Day 14 – The Countdown Begins

"…and then after that, the squirrels pulled out light sabers and had an epic battle to the death. It was epic."

"Hmm, cool," Sarah said absently as continued to strip the dead bark from a twig she was fiddling with in her hand.

"Sarah? Hello? Earth to Sarah? Squirrels can't have epic light saber battles,"

For the first time in the hour they'd been hanging out, Sarah looked at her friend Clara, utterly confused. "Of course they can't Clara - what are you talking about?"

Clara frowned, more out of concern then annoyance. "You didn't hear a word of the story I just told you, did you?" She said, brushing her long black hair from her face.

Sarah hid her face and sheepishly apologized. "No, sorry. I don't know what's wrong with me today,"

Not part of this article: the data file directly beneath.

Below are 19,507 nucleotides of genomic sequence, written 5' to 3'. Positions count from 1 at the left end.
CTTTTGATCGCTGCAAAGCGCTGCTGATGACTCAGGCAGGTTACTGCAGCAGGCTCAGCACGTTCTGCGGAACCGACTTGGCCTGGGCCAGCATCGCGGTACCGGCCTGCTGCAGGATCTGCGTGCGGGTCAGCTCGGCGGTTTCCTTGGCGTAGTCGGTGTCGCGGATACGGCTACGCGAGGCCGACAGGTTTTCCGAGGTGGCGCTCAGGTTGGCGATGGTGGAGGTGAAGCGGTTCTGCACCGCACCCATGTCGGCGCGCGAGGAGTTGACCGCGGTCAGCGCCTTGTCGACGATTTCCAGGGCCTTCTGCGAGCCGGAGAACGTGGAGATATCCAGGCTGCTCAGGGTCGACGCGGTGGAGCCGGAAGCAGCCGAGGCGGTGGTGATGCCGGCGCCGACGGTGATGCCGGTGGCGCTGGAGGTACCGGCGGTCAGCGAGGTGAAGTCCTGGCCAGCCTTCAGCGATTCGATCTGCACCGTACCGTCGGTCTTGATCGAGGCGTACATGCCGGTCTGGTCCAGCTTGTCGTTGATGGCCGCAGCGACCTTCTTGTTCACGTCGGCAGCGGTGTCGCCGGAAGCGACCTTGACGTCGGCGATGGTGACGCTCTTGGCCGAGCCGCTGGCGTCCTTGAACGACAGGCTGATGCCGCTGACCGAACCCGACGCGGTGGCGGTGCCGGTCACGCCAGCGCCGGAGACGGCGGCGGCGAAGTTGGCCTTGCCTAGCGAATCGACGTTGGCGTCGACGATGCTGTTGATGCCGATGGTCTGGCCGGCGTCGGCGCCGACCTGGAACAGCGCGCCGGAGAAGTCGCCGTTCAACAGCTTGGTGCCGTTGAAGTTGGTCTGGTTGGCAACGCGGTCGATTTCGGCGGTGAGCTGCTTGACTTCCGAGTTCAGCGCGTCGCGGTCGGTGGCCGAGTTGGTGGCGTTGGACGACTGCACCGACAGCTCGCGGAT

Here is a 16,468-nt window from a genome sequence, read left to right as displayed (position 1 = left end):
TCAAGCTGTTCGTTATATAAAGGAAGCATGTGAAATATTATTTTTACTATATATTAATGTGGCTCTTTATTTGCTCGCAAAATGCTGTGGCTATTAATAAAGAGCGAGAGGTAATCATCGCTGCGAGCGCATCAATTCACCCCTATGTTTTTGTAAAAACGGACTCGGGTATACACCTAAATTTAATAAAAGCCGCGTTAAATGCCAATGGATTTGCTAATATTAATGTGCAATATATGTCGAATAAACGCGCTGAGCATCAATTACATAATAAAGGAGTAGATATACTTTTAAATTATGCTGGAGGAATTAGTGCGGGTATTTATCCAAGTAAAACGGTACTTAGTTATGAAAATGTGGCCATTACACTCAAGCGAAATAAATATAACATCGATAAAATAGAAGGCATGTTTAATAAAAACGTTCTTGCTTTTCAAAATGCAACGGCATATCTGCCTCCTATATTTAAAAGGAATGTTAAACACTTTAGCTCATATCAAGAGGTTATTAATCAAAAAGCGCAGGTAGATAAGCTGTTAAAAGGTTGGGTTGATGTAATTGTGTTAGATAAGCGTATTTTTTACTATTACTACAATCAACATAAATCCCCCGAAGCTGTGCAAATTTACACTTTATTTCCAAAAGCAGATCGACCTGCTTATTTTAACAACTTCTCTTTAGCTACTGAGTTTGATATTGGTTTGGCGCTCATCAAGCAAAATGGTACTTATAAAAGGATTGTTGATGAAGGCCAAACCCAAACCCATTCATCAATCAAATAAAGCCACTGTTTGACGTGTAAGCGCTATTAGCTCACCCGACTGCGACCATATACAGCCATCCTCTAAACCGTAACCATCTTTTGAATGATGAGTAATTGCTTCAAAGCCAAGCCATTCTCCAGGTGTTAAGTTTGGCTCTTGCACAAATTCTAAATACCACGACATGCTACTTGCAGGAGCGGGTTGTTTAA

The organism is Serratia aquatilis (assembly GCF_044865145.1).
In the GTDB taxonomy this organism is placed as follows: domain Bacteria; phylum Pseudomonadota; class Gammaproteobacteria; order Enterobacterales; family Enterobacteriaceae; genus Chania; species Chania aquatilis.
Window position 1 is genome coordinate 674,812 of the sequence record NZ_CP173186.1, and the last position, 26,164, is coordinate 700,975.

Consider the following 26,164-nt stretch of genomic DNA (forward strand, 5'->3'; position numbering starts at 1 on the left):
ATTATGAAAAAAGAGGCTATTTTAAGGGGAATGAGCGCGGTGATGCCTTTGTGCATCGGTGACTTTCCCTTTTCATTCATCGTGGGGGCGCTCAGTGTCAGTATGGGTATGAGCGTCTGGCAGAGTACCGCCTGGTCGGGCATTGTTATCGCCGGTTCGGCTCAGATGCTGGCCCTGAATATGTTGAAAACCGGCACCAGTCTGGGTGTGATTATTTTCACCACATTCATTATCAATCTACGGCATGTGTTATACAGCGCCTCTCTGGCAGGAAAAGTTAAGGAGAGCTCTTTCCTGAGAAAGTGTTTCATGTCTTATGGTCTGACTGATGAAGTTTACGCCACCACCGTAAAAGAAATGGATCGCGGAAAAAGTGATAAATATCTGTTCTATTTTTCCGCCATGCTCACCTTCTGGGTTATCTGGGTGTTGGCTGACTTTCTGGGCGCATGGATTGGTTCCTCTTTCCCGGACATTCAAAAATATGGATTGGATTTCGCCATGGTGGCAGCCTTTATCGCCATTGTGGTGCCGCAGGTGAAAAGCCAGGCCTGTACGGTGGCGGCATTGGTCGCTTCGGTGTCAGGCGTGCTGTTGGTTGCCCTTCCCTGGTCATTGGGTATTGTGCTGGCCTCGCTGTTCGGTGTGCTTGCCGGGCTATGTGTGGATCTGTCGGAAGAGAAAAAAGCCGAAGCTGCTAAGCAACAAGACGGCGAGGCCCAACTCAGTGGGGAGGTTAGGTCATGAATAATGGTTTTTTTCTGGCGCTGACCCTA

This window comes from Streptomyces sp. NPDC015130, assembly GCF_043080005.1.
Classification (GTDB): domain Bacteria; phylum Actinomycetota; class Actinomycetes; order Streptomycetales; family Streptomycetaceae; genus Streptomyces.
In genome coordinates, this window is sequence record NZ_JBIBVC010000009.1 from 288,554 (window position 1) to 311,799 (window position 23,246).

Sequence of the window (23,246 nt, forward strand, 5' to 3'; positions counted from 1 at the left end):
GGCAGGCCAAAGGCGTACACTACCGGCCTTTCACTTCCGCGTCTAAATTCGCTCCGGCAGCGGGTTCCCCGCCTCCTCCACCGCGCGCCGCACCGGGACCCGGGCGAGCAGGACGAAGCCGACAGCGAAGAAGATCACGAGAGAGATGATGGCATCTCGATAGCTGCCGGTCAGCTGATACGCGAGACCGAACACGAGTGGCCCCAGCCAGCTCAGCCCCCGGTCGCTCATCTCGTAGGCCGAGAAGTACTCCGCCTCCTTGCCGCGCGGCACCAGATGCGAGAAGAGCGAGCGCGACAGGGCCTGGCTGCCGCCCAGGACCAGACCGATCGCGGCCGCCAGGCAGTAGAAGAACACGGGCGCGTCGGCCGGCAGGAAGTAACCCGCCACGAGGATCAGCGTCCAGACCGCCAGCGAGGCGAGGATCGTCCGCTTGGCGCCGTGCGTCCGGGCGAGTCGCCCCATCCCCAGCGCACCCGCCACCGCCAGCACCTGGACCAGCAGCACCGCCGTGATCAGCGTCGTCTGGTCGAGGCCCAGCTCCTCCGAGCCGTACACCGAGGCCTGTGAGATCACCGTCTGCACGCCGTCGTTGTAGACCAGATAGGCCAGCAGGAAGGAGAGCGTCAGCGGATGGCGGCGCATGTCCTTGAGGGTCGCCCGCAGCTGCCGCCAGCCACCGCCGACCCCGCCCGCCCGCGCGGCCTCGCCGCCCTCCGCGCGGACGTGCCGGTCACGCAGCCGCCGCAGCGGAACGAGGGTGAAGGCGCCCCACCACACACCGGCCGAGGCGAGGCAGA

"I do," said a loud, booming voice. Eric (an ex-high school linebacker and the Curly to their Larry and Moe) unceremoniously dropped down next to her and wrapped one oafish arm around Sarah's slim shoulders.

"Oh yeah? Well, please feel free to enlighten me because I've been asking myself that question for years," Sarah said sarcastically, allowing herself to be completely engulfed in Eric's bear frame.

"Yup – you need a good fuc-" A paperback textbook flying at high velocity stopped Eric mid-sentence. "Ow! Clara, what the hell?"

Clara looked innocently at him through her yellow, square-frame glasses and shrugged her shoulders as if she had no idea what he was talking about. Sarah on the other hand punched Eric in the kidney; though for all the good it did she might as well have tickled him.

"Okay! Okay! Mercy! Sheesh, getting beat up by a bunch of girls doesn't do a guy's reputation all that good, for your information" Eric grumbled, rubbing the spot on his collarbone where Clara's book hit him.